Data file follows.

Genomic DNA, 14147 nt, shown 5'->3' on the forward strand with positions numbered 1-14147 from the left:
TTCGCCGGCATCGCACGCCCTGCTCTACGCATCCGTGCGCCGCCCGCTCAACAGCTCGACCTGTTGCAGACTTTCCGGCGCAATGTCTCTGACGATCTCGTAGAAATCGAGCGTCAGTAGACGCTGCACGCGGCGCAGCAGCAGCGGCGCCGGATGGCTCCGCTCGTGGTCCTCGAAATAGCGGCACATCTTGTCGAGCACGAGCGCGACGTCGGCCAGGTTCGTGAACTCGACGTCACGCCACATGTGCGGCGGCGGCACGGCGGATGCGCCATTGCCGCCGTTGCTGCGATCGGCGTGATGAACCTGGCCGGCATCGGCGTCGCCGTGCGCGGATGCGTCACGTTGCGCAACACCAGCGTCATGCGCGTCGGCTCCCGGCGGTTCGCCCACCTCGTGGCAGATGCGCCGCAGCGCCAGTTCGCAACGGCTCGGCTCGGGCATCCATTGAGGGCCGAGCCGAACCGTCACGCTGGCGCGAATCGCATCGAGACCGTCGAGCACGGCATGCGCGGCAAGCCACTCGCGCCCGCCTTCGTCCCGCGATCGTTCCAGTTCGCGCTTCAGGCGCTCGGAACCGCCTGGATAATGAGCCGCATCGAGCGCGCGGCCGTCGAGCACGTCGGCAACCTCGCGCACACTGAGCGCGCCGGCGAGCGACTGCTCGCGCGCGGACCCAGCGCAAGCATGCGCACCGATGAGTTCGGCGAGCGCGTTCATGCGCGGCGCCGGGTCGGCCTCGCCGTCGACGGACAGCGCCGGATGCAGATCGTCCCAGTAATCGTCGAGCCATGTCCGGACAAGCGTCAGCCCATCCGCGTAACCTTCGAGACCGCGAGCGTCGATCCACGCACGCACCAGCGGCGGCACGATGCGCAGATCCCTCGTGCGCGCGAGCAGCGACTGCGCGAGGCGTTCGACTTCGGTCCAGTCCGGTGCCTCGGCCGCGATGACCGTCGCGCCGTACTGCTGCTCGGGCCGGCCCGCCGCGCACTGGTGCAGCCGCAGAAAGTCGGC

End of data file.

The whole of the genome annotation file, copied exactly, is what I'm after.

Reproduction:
Genomic DNA, 14147 nt, shown 5'->3' on the forward strand with positions numbered 1-14147 from the left:
TTCGCCGGCATCGCACGCCCTGCTCTACGCATCCGTGCGCCGCCCGCTCAACAGCTCGACCTGTTGCAGACTTTCCGGCGCAATGTCTCTGACGATCTCGTAGAAATCGAGCGTCAGTAGACGCTGCACGCGGCGCAGCAGCAGCGGCGCCGGATGGCTCCGCTCGTGGTCCTCGAAATAGCGGCACATCTTGTCGAGCACGAGCGCGACGTCGGCCAGGTTCGTGAACTCGACGTCACGCCACATGTGCGGCGGCGGCACGGCGGATGCGCCATTGCCGCCGTTGCTGCGATCGGCGTGATGAACCTGGCCGGCATCGGCGTCGCCGTGCGCGGATGCGTCACGTTGCGCAACACCAGCGTCATGCGCGTCGGCTCCCGGCGGTTCGCCCACCTCGTGGCAGATGCGCCGCAGCGCCAGTTCGCAACGGCTCGGCTCGGGCATCCATTGAGGGCCGAGCCGAACCGTCACGCTGGCGCGAATCGCATCGAGACCGTCGAGCACGGCATGCGCGGCAAGCCACTCGCGCCCGCCTTCGTCCCGCGATCGTTCCAGTTCGCGCTTCAGGCGCTCGGAACCGCCTGGATAATGAGCCGCATCGAGCGCGCGGCCGTCGAGCACGTCGGCAACCTCGCGCACACTGAGCGCGCCGGCGAGCGACTGCTCGCGCGCGGACCCAGCGCAAGCATGCGCACCGATGAGTTCGGCGAGCGCGTTCATGCGCGGCGCCGGGTCGGCCTCGCCGTCGACGGACAGCGCCGGATGCAGATCGTCCCAGTAATCGTCGAGCCATGTCCGGACAAGCGTCAGCCCATCCGCGTAACCTTCGAGACCGCGAGCGTCGATCCACGCACGCACCAGCGGCGGCACGATGCGCAGATCCCTCGTGCGCGCGAGCAGCGACTGCGCGAGGCGTTCGACTTCGGTCCAGTCCGGTGCCTCGGCCGCGATGACCGTCGCGCCGTACTGCTGCTCGGGCCGGCCCGCCGCGCACTGGTGCAGCCGCAGAAAGTCGGC